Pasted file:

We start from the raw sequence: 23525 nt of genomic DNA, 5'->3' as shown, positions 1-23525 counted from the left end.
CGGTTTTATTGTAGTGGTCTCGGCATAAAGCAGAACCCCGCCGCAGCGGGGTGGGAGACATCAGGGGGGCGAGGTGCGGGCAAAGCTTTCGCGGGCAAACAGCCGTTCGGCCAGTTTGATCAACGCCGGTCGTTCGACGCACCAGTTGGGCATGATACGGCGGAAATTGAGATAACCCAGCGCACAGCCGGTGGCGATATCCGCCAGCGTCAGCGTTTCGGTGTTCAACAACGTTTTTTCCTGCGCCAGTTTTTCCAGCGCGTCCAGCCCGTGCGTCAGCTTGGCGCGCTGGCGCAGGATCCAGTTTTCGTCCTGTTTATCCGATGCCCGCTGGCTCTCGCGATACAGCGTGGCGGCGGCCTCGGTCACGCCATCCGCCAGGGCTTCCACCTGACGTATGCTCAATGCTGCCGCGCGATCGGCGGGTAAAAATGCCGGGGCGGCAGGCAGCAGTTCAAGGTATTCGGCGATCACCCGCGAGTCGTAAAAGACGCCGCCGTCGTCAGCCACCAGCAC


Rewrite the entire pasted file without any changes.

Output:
We start from the raw sequence: 23525 nt of genomic DNA, 5'->3' as shown, positions 1-23525 counted from the left end.
CGGTTTTATTGTAGTGGTCTCGGCATAAAGCAGAACCCCGCCGCAGCGGGGTGGGAGACATCAGGGGGGCGAGGTGCGGGCAAAGCTTTCGCGGGCAAACAGCCGTTCGGCCAGTTTGATCAACGCCGGTCGTTCGACGCACCAGTTGGGCATGATACGGCGGAAATTGAGATAACCCAGCGCACAGCCGGTGGCGATATCCGCCAGCGTCAGCGTTTCGGTGTTCAACAACGTTTTTTCCTGCGCCAGTTTTTCCAGCGCGTCCAGCCCGTGCGTCAGCTTGGCGCGCTGGCGCAGGATCCAGTTTTCGTCCTGTTTATCCGATGCCCGCTGGCTCTCGCGATACAGCGTGGCGGCGGCCTCGGTCACGCCATCCGCCAGGGCTTCCACCTGACGTATGCTCAATGCTGCCGCGCGATCGGCGGGTAAAAATGCCGGGGCGGCAGGCAGCAGTTCAAGGTATTCGGCGATCACCCGCGAGTCGTAAAAGACGCCGCCGTCGTCAGCCACCAGCAC